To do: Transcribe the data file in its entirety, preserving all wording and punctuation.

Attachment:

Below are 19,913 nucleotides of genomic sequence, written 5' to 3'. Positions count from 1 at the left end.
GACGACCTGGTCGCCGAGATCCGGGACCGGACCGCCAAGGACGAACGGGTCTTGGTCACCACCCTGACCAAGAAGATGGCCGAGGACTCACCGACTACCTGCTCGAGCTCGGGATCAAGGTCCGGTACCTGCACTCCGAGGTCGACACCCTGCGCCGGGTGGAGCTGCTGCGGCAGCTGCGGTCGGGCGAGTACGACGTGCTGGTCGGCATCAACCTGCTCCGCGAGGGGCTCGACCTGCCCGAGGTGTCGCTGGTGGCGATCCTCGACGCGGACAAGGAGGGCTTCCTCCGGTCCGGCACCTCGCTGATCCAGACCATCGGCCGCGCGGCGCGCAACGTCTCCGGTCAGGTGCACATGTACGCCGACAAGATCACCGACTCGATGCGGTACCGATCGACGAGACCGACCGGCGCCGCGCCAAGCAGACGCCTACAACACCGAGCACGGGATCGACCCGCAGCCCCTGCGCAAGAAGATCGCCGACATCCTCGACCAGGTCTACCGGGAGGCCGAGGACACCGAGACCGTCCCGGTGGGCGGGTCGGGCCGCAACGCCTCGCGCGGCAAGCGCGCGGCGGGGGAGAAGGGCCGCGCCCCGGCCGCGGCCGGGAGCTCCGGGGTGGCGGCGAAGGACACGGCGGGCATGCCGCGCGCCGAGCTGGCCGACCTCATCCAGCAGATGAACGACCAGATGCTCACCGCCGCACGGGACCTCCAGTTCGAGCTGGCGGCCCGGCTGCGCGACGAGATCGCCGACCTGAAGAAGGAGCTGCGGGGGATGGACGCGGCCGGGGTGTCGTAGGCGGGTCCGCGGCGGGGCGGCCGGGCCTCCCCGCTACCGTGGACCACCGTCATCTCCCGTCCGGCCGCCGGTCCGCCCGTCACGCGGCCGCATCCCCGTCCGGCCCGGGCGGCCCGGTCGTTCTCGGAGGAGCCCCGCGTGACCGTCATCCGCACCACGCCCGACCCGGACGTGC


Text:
Below are 19,913 nucleotides of genomic sequence, written 5' to 3'. Positions count from 1 at the left end.
GACGACCTGGTCGCCGAGATCCGGGACCGGACCGCCAAGGACGAACGGGTCTTGGTCACCACCCTGACCAAGAAGATGGCCGAGGACTCACCGACTACCTGCTCGAGCTCGGGATCAAGGTCCGGTACCTGCACTCCGAGGTCGACACCCTGCGCCGGGTGGAGCTGCTGCGGCAGCTGCGGTCGGGCGAGTACGACGTGCTGGTCGGCATCAACCTGCTCCGCGAGGGGCTCGACCTGCCCGAGGTGTCGCTGGTGGCGATCCTCGACGCGGACAAGGAGGGCTTCCTCCGGTCCGGCACCTCGCTGATCCAGACCATCGGCCGCGCGGCGCGCAACGTCTCCGGTCAGGTGCACATGTACGCCGACAAGATCACCGACTCGATGCGGTACCGATCGACGAGACCGACCGGCGCCGCGCCAAGCAGACGCCTACAACACCGAGCACGGGATCGACCCGCAGCCCCTGCGCAAGAAGATCGCCGACATCCTCGACCAGGTCTACCGGGAGGCCGAGGACACCGAGACCGTCCCGGTGGGCGGGTCGGGCCGCAACGCCTCGCGCGGCAAGCGCGCGGCGGGGGAGAAGGGCCGCGCCCCGGCCGCGGCCGGGAGCTCCGGGGTGGCGGCGAAGGACACGGCGGGCATGCCGCGCGCCGAGCTGGCCGACCTCATCCAGCAGATGAACGACCAGATGCTCACCGCCGCACGGGACCTCCAGTTCGAGCTGGCGGCCCGGCTGCGCGACGAGATCGCCGACCTGAAGAAGGAGCTGCGGGGGATGGACGCGGCCGGGGTGTCGTAGGCGGGTCCGCGGCGGGGCGGCCGGGCCTCCCCGCTACCGTGGACCACCGTCATCTCCCGTCCGGCCGCCGGTCCGCCCGTCACGCGGCCGCATCCCCGTCCGGCCCGGGCGGCCCGGTCGTTCTCGGAGGAGCCCCGCGTGACCGTCATCCGCACCACGCCCGACCCGGACGTGC